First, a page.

Perhaps readers do hold grudges, I know I do and I make no apologies for that anymore.  If the writers want to turn Catwoman and She-Hulk into wimps and Tony Stark and Reed Richards into world destroying villains that is their choice, but not reading those characters anymore is my choice.  And assigning more blame to the reader who doesn't like a bad story than to the writer crafts the story to begin with isn't in my opinion really isn't fair.


Travis Herrick (Modular Mod) said:

Mark said:

That really is the problem with master assasins like Arcade and the Joker, they can rarely kill anyone important, or even hurt them for long. The Joker's crippling of Barbara is about the longest I can think of. The reality being that if you kill off the main character of a book you don't have a book anymore. That is why characters who loose their books are the most vulnerable. Carol Danvers wouldn't have had her mind sucked out by Rogue and been betrayed by the X-men if she had still been in her own series.

Well, yeah. Welcome to comic books, that is they way it has been since almost day one. Which is why I just don't let it bother me.

Real redemption and regret and rebuilding bridges takes time and I believe the comic book writers and editors are the most impatient group of creators that have ever picked up a pen. And even if they aren't there are publishers who are used to working on schedules.

Sometimes that is true, but in real life it happens too. Dave Bliss was back to coaching just a few years after the Baylor scandal. I think a bigger problem is that too many fans hold a grudges of a Edmond Dantes level and never forgive.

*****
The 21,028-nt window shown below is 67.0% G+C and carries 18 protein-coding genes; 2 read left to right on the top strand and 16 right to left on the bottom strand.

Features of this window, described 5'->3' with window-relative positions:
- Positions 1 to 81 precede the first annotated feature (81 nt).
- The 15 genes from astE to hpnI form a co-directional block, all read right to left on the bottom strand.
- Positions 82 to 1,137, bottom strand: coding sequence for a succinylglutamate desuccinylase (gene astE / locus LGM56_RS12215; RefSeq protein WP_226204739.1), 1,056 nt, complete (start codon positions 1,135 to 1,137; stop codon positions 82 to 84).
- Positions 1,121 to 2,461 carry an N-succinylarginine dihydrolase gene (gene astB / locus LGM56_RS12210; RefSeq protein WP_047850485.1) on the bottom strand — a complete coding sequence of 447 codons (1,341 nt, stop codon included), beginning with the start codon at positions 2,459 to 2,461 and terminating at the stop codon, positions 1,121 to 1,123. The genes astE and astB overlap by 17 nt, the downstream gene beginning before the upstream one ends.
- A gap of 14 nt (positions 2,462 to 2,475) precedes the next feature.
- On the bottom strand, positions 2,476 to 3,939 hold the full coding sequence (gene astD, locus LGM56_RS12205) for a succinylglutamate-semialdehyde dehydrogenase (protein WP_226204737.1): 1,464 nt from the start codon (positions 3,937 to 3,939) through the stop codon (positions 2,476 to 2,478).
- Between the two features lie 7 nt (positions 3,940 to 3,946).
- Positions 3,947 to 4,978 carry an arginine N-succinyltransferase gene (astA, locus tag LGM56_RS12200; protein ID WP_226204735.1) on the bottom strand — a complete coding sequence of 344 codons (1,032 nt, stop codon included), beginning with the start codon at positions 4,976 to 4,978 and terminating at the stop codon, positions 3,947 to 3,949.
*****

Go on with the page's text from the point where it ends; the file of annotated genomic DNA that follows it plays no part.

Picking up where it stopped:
It seems we're mostly talking about redeeming heroes that have gone bad. There's other versions, though, such as villains reforming into heroes. Their number is quite large and some of the Avengers with the longest records fall into this category: Hawkeye, Vision, Scarlet Witch, Wonderman, Quicksilver, Black Widow, and so many more. Over in the X-books, there's Emma Frost. Now, to be honest, she was SO evil as the White Queen that I still don't really accept her as a hero. Does anybody remember the 15 minutes where Sandman reformed, became a hero, and was even a reserve Avenger? I actually thought that was a neat idea and looked forward to what they'd do with the character. What they did was promptly do a convoluted 180 and make him a villain again. Ah, well.

  Redemption can be done, but it should take a lot longer than a mini-series.  I'm still not buying Emma as a good person either and I still find it hard to believe that Scott chose to be with her.